About Asperger's Diagnosis

Postby davidbanner99@ » Fri Aug 28, 2020 10:09 pm

After many months of research into Hans Asperger's studies in Vienna, Austria (during the 1930s and 1940s,) I came to some controversial conclusions:

(1) As a diagnosis, Dr Asperger's "original" conception of this neurological condition is totally valid. There is no reason at all why the diagnosis can't be used today.
(as a footnote, I concluded Lorna Wing's 1980s derived diagnosis called Asperger Syndrome was never quite the same as Asperger's conception. L. Wing and Asperger apparently met once at a London clinic and didn't seem to agree.

(2) The diagnosis is not all that common. Out of a population of under 7000,000, Asperger's team dealt with some 200 patients. Careful analysis reveals, a large percentage of these cases were a mixed bunch. A significant smaller percentage of the 200 children met the full criteria for diagnosis of "Autistic Psychopathy" (pathology of psyche).

Often what I see today is the muddling of autistic traits in people with the actual complete diagnosis. A far higher number of the population have traits of autism yet the full diagnosis I find to be more serious. Usually the people with traits are more able to function socially, although sometimes with difficulty.

Two PHd researchers Judith N. Miller, Sally Ozonoff seriously "rocked the boat" more recently when their well-documented study reached a worrying conclusion: If Hans Asperger's original patients had been treated under the guidelines of the DSM, they wouldn't have been diagnosed with Asperger Syndrome. The diagnosis was later scrapped as we know Effectively this boils down to one basic, harsh reality: Some of the best and most advanced German research we have into autism has been ignored, skipped over and misinterpreted. At least that's my view.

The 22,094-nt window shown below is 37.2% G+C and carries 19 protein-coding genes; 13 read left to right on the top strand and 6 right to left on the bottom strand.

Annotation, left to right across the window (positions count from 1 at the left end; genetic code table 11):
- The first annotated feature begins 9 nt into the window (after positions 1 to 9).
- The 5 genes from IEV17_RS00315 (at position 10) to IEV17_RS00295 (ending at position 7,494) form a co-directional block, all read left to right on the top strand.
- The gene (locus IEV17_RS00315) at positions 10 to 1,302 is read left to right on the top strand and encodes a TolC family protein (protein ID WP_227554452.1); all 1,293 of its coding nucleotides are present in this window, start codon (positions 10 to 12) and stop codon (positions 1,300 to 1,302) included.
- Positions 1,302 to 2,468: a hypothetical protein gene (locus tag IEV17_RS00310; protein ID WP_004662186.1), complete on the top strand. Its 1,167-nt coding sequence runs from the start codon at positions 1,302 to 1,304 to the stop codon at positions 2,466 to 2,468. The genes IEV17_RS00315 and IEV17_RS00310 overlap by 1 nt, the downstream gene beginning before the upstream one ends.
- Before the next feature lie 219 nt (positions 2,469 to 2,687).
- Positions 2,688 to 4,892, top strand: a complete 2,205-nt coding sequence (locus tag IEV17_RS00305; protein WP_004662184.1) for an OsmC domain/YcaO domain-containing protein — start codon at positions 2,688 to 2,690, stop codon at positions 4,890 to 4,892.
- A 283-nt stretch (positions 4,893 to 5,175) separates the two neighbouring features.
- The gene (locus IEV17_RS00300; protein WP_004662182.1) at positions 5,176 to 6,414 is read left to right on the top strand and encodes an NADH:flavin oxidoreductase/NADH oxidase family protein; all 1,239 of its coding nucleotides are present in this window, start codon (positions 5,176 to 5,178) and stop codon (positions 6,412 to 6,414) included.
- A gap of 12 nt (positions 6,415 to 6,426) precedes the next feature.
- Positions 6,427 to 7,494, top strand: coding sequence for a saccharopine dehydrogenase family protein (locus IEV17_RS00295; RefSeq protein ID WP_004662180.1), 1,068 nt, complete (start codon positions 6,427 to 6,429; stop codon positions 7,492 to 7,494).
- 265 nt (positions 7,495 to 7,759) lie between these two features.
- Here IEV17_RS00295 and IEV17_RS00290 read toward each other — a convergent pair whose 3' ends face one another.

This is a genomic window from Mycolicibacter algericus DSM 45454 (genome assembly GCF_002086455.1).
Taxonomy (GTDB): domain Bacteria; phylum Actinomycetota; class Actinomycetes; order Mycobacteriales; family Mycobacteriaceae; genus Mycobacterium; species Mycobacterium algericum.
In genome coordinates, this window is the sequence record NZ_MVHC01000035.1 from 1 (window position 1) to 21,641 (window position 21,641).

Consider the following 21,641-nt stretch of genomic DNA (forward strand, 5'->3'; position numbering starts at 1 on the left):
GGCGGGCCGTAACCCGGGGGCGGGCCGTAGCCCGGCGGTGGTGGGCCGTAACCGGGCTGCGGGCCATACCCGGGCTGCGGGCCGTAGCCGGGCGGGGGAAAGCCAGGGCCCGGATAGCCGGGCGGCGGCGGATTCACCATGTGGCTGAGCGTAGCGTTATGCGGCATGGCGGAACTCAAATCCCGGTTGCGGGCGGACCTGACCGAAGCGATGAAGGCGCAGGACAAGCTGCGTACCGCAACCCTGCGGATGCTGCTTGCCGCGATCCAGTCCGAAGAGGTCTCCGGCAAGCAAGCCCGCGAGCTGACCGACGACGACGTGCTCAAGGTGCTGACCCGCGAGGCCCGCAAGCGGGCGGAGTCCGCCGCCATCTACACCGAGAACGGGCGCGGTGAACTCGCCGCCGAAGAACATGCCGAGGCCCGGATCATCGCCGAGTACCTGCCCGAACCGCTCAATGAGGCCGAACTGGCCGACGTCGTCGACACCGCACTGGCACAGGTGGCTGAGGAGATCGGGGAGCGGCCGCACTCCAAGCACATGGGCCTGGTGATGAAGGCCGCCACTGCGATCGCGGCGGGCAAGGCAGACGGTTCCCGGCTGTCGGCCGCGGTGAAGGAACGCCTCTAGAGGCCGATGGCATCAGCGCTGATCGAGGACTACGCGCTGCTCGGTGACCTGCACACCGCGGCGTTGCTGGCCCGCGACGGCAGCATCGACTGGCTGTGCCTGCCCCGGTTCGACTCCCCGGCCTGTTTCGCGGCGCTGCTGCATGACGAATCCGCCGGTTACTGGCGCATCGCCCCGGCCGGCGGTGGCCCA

(3) The original research placed the focus on information processing and intelligence testing. Therapy was based on adaptation of teaching systems and the recognition that standardised, graded education systems don't reflect an accurate picture. Unlike in modern psychology, Asperger didn't feel social intelligence should be a stumbling block.

Often in an attempt to correct poor social interaction, you can lose sight of the more positive sspects that compensate. So Asperger accepted patients on an equal basis and they were not dismissed as inferior. Every effort was made to develop aspects of giftedness where present.
Having outlined these points, we can point to some existing problems:

(1) Asperger's diagnostic method has been tweaked and fragmented. So much classification and emphasis on groupings of symptoms eventually eroded a quite functional diagnosis. We should be aware too Asperger didn't fuss too much over subtle differences. One patient, for example, was autistic but the cause was found to be encephallitis. Most other patients were considered to have inherited the disorder through genetics. Despite that, they were all simply called "autistic children". The emphasis was on testing and understanding how and why the patients processed information differently. I detected no focus on correcting the odd behavioural traits or even the concept that people should at all costs be socially acceptable.